Big Pharma, statins and the war on cholesterol

PillsStatin cholesterol-lowering drugs are among the most widely prescribed drugs on the market. They are a top profit-maker for the pharmaceutical industry, in part due to relentless and highly successful direct-to-consumer advertising campaigns. But are these drugs really the best method for heart attack prevention? Evidence shows that not only is this treatment unnecessary for the majority of patients, but statins are also associated with an increased risk of kidney and liver failure, cataracts, muscle fatigue, diabetes and memory loss.[1]

A recent analysis of Australian data found that approximately 2.6 million Australians take statins and of that number, over-treatment of people at low risk is more common than under-treatment of people at high risk.[2]

With the revelation that cholesterol may not be the bad guy that Big Pharma has tried to create, many people are questioning why they should continue to take these drugs. Many experts now say that if high cholesterol is present with no other co-morbidities (like heart disease), taking statins is likely to do more harm than good.

The Dangers of Taking Statins.

In 2012, the US Food and Drug Administration (FDA) announced it would require additional warning labels for statins, one of which warned that statins may increase the risk of memory loss and confusion by creating a cholesterol deficiency. The brain needs cholesterol to manufacture new cells (neurons) that are critical for nervous system function, memory and cognition. Believe it or not, the brain is 70% fat, which makes a deficiency of cholesterol a serious problem.

Insufficient cholesterol results in the brain not having the raw materials it needs to make biochemicals critical for memory and cognitive function, including coenzyme Q10 and dolichols, the latter of which carry the genetic instructions from your DNA to help create specific proteins in your body that are crucial for cognitive function, emotions and mood.

High Cholesterol Levels May Be Protective.

Any discussion of statins would be incomplete without a discussion of cholesterol – the so called ‘villain’. The belief that high cholesterol levels will result in heart disease is not always correct. It is important to remember that it is not cholesterol that causes atherosclerosis and heart disease: it is the initial damage to the blood vessels that instigates the process. Cholesterol deposits are merely part of a repair process to blood vessels that are already damaged.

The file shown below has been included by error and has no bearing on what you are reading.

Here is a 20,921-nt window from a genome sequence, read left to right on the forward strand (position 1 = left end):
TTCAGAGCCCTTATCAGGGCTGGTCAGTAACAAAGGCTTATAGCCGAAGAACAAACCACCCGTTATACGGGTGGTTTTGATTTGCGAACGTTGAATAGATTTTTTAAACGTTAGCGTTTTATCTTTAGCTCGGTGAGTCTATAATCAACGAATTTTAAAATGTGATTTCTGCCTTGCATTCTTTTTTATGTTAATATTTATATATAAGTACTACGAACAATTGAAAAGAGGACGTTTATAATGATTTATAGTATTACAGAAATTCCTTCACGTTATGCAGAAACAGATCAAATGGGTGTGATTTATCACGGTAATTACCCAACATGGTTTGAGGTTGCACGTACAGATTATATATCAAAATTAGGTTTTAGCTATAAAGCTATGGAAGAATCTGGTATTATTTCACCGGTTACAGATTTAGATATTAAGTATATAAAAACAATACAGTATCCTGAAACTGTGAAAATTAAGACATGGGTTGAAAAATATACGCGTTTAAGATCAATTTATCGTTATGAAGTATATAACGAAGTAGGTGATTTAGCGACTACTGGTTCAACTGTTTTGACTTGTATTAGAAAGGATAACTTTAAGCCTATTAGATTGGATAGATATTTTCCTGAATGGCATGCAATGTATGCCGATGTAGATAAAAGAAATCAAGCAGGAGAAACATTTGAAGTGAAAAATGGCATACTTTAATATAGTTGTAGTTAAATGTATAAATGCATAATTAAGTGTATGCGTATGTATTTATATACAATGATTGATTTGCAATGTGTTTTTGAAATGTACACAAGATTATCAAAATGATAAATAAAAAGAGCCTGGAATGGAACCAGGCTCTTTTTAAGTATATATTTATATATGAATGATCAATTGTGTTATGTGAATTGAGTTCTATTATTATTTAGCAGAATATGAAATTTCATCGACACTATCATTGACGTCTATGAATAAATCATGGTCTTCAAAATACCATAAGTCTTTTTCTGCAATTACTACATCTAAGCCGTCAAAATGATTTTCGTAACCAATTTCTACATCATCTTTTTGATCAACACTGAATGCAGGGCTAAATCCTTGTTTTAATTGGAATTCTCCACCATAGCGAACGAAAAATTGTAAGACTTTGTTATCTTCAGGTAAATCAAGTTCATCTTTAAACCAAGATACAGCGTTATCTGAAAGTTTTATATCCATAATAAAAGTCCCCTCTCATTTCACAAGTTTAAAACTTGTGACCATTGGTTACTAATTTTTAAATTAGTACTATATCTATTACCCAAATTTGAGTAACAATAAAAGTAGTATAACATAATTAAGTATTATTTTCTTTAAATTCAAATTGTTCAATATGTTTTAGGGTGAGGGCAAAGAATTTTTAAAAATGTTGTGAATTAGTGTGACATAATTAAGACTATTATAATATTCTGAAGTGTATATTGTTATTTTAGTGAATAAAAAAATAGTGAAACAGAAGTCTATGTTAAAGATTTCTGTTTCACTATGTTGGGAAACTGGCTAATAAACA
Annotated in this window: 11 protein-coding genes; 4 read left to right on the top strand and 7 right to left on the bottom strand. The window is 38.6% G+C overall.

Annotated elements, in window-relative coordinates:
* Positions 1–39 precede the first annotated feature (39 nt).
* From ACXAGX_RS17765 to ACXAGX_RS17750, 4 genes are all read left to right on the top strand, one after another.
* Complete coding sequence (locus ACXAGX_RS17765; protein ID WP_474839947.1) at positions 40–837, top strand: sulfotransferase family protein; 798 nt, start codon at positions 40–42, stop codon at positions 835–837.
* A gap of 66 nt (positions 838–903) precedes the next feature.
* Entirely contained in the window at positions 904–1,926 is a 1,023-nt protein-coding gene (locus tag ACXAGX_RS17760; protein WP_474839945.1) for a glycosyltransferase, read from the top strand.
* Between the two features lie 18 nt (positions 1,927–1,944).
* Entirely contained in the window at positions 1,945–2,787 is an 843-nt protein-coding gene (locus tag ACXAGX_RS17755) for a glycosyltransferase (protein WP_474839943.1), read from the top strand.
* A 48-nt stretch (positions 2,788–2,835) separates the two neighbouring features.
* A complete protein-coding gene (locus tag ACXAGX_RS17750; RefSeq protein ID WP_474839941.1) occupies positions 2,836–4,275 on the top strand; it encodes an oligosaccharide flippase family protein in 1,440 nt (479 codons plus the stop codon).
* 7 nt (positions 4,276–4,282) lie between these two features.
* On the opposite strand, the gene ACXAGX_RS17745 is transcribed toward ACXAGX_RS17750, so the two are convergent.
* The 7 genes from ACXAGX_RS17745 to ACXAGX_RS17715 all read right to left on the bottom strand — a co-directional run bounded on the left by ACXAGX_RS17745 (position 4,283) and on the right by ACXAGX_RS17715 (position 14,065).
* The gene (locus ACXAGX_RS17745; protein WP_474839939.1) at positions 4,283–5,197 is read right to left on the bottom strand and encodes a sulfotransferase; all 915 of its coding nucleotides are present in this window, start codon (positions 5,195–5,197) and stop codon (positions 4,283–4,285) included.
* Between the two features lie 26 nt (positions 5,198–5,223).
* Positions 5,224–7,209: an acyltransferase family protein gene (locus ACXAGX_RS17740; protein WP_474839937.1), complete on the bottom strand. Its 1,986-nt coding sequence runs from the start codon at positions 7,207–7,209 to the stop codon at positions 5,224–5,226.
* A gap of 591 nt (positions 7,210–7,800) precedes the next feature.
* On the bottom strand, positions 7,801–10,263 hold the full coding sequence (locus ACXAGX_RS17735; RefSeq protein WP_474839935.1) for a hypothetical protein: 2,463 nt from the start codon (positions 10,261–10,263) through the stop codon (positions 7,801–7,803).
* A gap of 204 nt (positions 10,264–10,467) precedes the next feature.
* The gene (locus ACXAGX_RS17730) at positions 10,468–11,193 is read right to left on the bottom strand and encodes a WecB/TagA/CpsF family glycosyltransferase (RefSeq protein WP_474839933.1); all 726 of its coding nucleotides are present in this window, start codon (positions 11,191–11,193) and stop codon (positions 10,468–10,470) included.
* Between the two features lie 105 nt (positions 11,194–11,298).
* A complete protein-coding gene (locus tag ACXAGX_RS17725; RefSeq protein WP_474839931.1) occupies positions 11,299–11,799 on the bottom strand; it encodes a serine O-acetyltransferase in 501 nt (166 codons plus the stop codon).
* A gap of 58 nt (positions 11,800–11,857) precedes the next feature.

A recent scathing review of statin research, and the portrayal of cholesterol as an all round bad guy, clearly shows that much of the evidence for the prescription of statins is faulty, incomplete or misleading. The authors point out in their review:

“…We seem to have fallen into the marketing trap and ignored the niggling side effects with regard to the HMGCoA reductase inhibitors (statins). The only statin benefit that has actually been demonstrated is in middle-aged men with coronary heart disease. However, statins were not shown to best form of primary prevention… We are observing the revealing of the utmost medical tragedy of all time.[3]

The researchers also note that high cholesterol levels have been found to be protective in the elderly, not harmful as the drug companies would have us believe. Once again, the focus needs to come back to prevention: avoid damaging the blood vessels in the first place. Trying to fix the problem after the damage has been done is problematic at best.

Getting back to basics is the best answer: healthy eating, adequate exercise, reduce stress, limit alcohol consumption and avoid toxins (this includes cigarette smoking). Keeping to these simple principles will promote overall vitality and wellness, and reduce the risk of developing cardiovascular disease.


[1] Navarese. E.P et al. Statins and Risk of New-Onset Diabetes Mellitus: is there a Rationale for Individualized Statin Therapy?. Am J Cardiovasc Drugs. 2013 Oct 31.

[3] Hymes, N. Sultan, S. The Ugly Side of Statins: Systemic Appraisal of the Un-known Unknowns. Open Journal of Endocrine and Metabolic Diseases, 2013, (3) 179-185.